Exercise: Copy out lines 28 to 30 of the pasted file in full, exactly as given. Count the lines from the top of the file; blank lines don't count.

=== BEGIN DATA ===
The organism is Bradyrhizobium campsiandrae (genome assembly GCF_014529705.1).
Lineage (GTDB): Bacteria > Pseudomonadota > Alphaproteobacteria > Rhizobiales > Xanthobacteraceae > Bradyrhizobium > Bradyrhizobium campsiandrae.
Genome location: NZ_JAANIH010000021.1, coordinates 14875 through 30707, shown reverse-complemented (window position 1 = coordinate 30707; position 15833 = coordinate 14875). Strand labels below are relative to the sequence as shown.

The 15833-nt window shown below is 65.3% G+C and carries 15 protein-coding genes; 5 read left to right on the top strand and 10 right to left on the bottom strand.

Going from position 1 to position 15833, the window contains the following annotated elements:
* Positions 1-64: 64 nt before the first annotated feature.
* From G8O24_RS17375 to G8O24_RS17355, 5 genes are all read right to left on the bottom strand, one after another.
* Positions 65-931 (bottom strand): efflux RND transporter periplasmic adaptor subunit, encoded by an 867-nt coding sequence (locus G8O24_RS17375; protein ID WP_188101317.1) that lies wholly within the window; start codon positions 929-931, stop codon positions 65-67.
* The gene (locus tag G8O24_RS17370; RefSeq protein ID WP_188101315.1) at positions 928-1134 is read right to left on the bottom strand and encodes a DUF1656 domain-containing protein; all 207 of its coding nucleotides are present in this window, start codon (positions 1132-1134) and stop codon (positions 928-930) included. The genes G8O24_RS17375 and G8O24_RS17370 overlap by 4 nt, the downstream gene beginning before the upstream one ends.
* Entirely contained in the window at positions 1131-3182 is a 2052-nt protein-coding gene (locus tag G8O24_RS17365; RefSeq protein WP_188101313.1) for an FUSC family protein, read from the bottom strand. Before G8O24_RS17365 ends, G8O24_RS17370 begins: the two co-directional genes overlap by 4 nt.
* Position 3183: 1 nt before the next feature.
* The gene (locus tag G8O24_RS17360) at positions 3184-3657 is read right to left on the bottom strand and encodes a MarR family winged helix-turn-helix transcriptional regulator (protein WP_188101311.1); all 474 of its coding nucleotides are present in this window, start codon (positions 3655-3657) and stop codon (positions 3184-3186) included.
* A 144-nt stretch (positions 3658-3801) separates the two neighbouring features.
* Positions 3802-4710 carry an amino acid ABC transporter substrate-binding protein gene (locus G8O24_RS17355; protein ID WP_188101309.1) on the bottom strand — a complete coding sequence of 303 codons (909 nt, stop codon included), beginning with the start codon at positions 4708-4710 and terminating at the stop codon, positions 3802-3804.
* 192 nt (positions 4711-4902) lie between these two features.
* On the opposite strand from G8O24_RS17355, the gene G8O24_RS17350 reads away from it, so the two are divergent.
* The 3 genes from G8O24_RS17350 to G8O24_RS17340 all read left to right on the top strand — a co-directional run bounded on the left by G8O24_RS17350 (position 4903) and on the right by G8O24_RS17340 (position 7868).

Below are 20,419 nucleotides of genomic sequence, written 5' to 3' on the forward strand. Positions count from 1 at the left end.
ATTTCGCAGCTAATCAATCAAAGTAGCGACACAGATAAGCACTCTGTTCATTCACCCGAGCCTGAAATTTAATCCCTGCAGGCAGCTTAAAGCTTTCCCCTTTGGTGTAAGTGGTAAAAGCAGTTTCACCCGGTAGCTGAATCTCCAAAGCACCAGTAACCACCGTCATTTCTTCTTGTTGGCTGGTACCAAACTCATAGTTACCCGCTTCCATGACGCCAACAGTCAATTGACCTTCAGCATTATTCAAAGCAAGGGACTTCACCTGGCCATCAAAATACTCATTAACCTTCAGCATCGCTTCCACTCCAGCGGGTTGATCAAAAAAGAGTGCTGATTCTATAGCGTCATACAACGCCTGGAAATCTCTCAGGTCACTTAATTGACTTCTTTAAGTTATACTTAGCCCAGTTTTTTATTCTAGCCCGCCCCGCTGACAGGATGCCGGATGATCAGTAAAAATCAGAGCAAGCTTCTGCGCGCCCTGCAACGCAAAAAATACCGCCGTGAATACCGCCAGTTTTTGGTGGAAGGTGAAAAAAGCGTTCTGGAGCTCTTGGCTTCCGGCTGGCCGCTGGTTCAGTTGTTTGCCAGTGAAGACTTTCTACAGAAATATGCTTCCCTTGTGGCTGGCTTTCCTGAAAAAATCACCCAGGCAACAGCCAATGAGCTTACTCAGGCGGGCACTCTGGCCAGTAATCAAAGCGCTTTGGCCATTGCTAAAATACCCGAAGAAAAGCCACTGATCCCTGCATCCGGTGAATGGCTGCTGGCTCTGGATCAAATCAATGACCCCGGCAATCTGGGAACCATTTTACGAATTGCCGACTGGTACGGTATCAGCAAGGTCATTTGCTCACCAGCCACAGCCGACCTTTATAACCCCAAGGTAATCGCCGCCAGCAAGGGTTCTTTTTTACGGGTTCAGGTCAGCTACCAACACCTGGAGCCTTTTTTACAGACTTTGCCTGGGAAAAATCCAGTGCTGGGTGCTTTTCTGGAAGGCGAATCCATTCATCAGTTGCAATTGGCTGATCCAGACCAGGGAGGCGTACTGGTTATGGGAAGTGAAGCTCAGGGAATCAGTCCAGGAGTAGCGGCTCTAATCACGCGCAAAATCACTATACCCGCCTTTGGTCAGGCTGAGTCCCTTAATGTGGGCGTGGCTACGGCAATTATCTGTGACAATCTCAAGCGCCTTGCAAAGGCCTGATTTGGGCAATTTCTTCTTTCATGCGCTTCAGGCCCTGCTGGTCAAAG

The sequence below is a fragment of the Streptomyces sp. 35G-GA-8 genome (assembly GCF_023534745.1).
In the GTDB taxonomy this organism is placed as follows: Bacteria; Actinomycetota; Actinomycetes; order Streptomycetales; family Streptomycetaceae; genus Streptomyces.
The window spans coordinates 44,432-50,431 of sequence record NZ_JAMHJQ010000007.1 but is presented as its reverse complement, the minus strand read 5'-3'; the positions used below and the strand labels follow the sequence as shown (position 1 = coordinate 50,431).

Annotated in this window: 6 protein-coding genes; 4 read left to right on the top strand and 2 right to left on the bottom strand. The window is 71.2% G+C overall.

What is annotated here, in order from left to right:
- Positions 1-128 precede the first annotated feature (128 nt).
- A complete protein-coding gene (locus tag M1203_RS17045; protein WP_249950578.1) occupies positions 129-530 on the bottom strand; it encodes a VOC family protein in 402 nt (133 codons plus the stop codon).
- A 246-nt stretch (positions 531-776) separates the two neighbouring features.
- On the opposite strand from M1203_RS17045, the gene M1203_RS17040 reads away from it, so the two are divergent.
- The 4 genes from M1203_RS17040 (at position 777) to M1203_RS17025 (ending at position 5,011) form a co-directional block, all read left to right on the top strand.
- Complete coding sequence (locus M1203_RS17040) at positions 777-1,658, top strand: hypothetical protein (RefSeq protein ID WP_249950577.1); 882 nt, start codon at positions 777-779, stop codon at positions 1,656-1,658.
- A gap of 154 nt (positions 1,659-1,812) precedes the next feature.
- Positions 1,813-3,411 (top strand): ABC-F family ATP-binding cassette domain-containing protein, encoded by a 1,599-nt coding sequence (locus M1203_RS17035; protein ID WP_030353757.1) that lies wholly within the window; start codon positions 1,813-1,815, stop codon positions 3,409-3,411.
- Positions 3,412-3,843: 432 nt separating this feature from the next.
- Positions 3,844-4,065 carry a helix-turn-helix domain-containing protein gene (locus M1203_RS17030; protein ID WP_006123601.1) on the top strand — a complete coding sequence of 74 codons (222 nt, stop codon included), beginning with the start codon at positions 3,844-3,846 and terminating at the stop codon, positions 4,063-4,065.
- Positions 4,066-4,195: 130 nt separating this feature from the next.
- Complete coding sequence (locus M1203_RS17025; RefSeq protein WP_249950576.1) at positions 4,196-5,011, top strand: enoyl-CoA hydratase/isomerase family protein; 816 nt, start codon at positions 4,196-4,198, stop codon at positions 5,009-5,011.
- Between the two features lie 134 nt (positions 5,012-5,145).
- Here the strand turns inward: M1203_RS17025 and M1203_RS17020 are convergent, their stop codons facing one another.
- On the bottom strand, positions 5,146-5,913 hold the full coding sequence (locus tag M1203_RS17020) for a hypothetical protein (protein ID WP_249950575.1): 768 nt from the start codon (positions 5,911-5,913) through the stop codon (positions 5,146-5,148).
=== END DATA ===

- On the opposite strand from M1203_RS17045, the gene M1203_RS17040 reads away from it, so the two are divergent.
- The 4 genes from M1203_RS17040 (at position 777) to M1203_RS17025 (ending at position 5,011) form a co-directional block, all read left to right on the top strand.
- Complete coding sequence (locus M1203_RS17040) at positions 777-1,658, top strand: hypothetical protein (RefSeq protein ID WP_249950577.1); 882 nt, start codon at positions 777-779, stop codon at positions 1,656-1,658.